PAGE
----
His smile slowly disappeared. He remained silent for a second or two as he just furrowed his brows and studied the photo. Then he told me that all of the guys we were looking at were killed two days later during an ambush.

After that, it was time get back to work and look at those slides some other time, which of course we never did. I’ll always wonder what else was there. I imagine my father and I are part of a tradition of soldiers who have gone to war, taken a series of photographs and returned home to file them away, never to be looked at again.

I didn’t pack a Bible when I went to war, but I did take a digital camera. I remember thinking that I wanted to document my experience, just in case I ever wanted to look back on it. I haven’t, but the photographs are on my hard drive, though I can hardly picture them in my mind’s eye and don’t much care to open them.

I was in my mid-20s when I deployed, just a year or so older than my father was when he’d gone to Vietnam. Back then, you only had so many shots on a roll of film, which you then had to get developed. Now, you can shoot as much as you like and share the images a moment later without thinking anything of it, literally for the world to see.

This is for the best, I think. It means there’s now ample documentation of aspects of war, like trophy photos, that people who haven’t experienced war need to see. Perhaps Americans need to see these photographs for the same reason that Franklin D. Roosevelt pushed Life magazine in 1943 to run a cover photo of dead American soldiers sprawled out on a Papua-New Guinea beach. The president felt Americans were becoming a bit too complacent about the war, and he wanted to remind them of the reality of what was going on across the oceans.

Today, the American public doesn’t much like our wars, and they’re not paying much attention to them either—and the government would love nothing more than for citizens to remain disengaged as they ever so slowly wind down. And what better way for that to happen than to simply not show us the war? Photographs help Americans see the wars, to remember something wise that Robert E. Lee said during the Civil War and that still holds true: “It is well that war is so terrible, or we should get too fond of it.”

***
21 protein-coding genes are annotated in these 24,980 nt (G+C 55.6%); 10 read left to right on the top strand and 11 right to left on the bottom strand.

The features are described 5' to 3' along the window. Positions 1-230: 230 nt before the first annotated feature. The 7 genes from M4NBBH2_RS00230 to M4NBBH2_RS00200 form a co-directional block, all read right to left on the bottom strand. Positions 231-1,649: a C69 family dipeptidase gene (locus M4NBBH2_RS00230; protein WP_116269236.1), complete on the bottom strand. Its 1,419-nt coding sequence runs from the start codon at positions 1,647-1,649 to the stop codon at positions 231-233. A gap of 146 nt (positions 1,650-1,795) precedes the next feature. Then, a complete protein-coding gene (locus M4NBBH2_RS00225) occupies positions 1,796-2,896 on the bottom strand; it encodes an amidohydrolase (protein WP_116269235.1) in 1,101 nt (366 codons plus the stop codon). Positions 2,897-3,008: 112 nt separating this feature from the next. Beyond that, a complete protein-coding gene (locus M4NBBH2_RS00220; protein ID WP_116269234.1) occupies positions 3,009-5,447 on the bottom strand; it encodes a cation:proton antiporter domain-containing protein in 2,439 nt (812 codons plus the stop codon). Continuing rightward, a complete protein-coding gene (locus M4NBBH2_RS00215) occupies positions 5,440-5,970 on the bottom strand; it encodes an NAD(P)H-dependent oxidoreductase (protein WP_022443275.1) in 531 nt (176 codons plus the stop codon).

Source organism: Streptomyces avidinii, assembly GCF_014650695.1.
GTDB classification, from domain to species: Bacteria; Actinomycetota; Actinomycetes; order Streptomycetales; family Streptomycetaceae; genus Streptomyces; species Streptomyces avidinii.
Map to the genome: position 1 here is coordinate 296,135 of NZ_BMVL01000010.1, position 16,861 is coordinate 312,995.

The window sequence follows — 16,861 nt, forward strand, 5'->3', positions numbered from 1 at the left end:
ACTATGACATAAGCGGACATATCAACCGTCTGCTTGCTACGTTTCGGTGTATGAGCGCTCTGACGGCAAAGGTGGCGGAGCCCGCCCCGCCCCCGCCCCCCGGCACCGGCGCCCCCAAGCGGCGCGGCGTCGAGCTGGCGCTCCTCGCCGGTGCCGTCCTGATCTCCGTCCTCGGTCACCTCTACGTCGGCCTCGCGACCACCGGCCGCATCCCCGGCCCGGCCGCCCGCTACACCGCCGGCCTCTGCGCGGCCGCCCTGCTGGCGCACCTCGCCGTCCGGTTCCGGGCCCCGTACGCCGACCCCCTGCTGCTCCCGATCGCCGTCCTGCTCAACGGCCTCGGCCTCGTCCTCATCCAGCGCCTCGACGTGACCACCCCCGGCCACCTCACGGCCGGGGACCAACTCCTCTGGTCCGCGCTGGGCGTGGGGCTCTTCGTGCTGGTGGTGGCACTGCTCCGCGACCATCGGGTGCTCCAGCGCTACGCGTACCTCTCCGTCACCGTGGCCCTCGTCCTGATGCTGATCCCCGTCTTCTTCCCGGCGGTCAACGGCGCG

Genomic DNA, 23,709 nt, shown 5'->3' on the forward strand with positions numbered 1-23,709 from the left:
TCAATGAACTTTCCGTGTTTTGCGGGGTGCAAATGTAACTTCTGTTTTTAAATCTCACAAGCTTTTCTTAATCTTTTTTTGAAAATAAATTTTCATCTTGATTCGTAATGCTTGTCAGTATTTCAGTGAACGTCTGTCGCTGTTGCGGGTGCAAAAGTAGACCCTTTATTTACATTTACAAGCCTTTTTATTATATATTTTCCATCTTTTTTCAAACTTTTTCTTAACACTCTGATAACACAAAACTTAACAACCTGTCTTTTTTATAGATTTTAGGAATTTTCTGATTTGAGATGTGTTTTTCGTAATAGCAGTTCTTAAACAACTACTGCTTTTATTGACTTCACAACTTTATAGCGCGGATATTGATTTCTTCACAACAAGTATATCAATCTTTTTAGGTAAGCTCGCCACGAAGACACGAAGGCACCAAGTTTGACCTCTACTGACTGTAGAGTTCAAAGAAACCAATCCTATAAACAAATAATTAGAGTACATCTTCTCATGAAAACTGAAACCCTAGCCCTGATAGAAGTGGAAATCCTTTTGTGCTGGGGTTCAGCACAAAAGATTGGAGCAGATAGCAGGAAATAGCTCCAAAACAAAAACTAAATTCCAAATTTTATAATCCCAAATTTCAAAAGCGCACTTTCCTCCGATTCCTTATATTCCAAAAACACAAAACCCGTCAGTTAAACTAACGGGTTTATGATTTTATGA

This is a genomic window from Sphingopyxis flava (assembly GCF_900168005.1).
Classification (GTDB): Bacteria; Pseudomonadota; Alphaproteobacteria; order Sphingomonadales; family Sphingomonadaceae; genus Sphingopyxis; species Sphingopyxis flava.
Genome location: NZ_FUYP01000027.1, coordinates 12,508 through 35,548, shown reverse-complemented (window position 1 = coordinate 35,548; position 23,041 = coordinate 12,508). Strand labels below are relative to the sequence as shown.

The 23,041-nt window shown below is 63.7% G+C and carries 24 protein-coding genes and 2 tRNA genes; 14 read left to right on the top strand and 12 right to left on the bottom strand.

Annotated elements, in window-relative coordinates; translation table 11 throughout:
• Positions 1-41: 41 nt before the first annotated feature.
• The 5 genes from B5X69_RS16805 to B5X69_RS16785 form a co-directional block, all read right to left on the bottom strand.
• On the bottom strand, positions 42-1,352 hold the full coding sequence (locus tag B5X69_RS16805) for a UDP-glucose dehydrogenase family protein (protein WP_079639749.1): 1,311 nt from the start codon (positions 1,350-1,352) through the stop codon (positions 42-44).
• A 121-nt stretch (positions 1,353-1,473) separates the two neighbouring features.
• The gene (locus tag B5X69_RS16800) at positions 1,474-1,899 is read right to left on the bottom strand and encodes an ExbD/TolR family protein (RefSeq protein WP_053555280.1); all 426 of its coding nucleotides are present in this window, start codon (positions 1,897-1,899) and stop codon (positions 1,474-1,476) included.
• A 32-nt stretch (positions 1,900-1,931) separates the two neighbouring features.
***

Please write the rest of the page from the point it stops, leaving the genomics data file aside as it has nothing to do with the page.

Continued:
Having experienced Iraq, I’m damned to see the world through a different lens. I’m not quite sure what most civilians see when viewing these graphic images: maybe it’s one of those things where if you stare it long enough a hidden picture us supposed to emerge? But having been there, what I see in the photos, and what I hope others do, is a look at what these wars are doing to all of us.

 

The above essay originally appeared on The Daily Beast.

Colby Buzzell's work has been featured on The Sandbox several times previously. Here is a link to his post RETURN TO SENDER.  And here is MEN IN BLACK, a short film adapted by Richard Robbins from My War.

Colby Buzzell is the author of My War: Killing Time in Iraq and Lost in America: A Dead End Journey. He served as an infantryman in the United States Army during the Iraq War. Assigned to a Stryker Brigade Combat Team in 2003, Buzzell blogged from the front lines of Iraq as a replacement for his habitual journaling back in the states. In 2004 Buzzell was profiled in Esquire’s “Best and Brightest” issue and has since contributed frequently to the magazine. The Washington Post referred to his article “Digging a Hole All the Way to America” as “A Tour de Force Travelogue,” and his article “Down & Out In Fresno and San Francisco” was selected for The Best American Travel Writing 2010. His work has also appeared in the San Francisco Chronicle and on This American Life. He currently lives in West Virginia.

Comments

Any soldier that will pose next to a dead human body, as if that body is a trophy, is not normal.